When preparing for a tough and potentially stressful court case, one important consideration is how to ensure court papers make it to the right party. With the complex laws of process serving, it is important to choose someone who can complete the task quickly, legally, and efficiently.
There are two options when choosing someone to serve court papers in California: a registered process server or a deputy sheriff. Selecting a deputy sheriff can be the easier route. But a recent survey of legal professionals suggests that professional process servers are preferable to their sheriff counterparts. The survey, conducted by the process server network ServeNow, polled 100 paralegals, legal assistants, and legal secretaries. 78% of those polled preferred process servers in a number of areas, including speed, knowledge of laws, and success rate.
Knowledge of Laws
The attention and duties of a sheriff are divided, but a registered process server focuses solely on the laws related to service of process. According to the poll, their practice and expertise make them far more efficient. 58% of legal professionals reported that professional process services are more knowledgeable than sheriffs in the complexities of the law.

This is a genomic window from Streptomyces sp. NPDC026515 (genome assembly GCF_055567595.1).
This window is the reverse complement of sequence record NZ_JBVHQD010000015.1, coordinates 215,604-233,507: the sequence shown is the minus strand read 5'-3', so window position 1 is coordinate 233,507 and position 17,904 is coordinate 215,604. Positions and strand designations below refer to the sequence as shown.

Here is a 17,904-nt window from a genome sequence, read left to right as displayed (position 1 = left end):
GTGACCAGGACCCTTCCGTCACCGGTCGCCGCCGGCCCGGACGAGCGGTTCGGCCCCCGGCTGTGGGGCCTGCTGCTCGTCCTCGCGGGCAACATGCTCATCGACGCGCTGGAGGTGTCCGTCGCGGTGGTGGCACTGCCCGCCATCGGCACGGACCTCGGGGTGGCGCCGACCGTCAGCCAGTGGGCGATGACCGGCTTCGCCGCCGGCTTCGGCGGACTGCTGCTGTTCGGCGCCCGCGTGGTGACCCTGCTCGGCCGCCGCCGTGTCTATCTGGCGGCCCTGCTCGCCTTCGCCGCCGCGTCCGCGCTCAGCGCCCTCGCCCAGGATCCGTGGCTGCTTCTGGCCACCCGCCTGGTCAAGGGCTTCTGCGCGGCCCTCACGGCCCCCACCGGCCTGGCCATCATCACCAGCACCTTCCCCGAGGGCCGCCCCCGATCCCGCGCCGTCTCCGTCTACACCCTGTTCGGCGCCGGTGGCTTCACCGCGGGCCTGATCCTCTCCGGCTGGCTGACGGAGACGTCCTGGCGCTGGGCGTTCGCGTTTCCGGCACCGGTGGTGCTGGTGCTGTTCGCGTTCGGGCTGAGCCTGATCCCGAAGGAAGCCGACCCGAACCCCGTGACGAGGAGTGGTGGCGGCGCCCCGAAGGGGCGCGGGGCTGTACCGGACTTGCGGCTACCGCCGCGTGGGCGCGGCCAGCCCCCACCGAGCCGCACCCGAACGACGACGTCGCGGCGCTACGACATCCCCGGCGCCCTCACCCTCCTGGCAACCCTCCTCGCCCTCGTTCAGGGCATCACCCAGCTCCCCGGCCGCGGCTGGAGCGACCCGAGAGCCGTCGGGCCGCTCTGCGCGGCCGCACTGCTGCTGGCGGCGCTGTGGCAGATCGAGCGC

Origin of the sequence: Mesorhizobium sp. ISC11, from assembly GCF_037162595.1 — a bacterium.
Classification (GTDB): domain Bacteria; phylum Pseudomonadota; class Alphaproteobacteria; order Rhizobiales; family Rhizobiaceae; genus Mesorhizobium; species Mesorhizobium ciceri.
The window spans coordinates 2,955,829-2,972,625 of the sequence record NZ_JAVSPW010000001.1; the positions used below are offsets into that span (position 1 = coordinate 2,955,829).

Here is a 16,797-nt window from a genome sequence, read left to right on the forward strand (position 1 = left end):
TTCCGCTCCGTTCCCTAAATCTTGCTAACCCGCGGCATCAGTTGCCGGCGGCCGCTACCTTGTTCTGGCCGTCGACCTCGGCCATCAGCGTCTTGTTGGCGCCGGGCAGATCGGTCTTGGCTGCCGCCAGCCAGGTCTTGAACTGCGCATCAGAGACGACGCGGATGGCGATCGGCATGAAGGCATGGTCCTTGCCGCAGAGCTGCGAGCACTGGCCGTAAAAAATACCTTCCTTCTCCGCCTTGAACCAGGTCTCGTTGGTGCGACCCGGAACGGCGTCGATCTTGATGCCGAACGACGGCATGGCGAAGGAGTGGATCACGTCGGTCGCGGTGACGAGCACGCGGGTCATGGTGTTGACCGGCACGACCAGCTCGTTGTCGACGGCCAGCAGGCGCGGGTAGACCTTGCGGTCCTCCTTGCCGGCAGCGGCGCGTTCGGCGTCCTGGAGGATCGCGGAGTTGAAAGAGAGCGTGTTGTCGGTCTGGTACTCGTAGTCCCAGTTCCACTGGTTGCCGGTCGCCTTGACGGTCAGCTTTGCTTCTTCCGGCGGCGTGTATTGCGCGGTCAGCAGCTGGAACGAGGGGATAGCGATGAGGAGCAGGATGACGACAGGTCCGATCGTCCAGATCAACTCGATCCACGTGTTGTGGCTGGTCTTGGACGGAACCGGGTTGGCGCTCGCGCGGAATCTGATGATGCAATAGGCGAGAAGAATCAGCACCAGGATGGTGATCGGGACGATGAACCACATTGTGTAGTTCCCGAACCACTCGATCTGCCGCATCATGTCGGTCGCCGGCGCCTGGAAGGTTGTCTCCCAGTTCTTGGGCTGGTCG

Rate of Success
Even more impressive is the reported success rate of professional servers. Most Process Server work 6 to 7 days a week with 10-14 hour days including nights, holidays and weekends. Nine out of 10 poll participants ranked professional serves above sheriffs in effectiveness. Law professionals who hired a private process server found a 92% rate of success, while professionals who used a sheriff reported a success rate of 78%. According to Adam Camras from ServeNow, a low success rate can translate to costly delays in court proceedings or even a full case dismissal.
The only area in which sheriffs received a higher rank was in overall cost. The nationwide average fee for a process server is $53.99, while the average fee for a sheriff is $39.58. However, according to Camras, even the cost differential is negligible. The fee structure of a process server usually accounts for multiple attempts and other fees. The sheriff’s price does not include these additional fees or mileage costs.
A sheriff is the better option in some cases, such as when a defendant is a government entity or in jail during service, or if a reasonably priced process service is difficult to locate. But when it comes to reliability and expertise, a professional server might be worth the extra pay.
Contact Direct Legal Support, Inc. for more information about our registered process server services.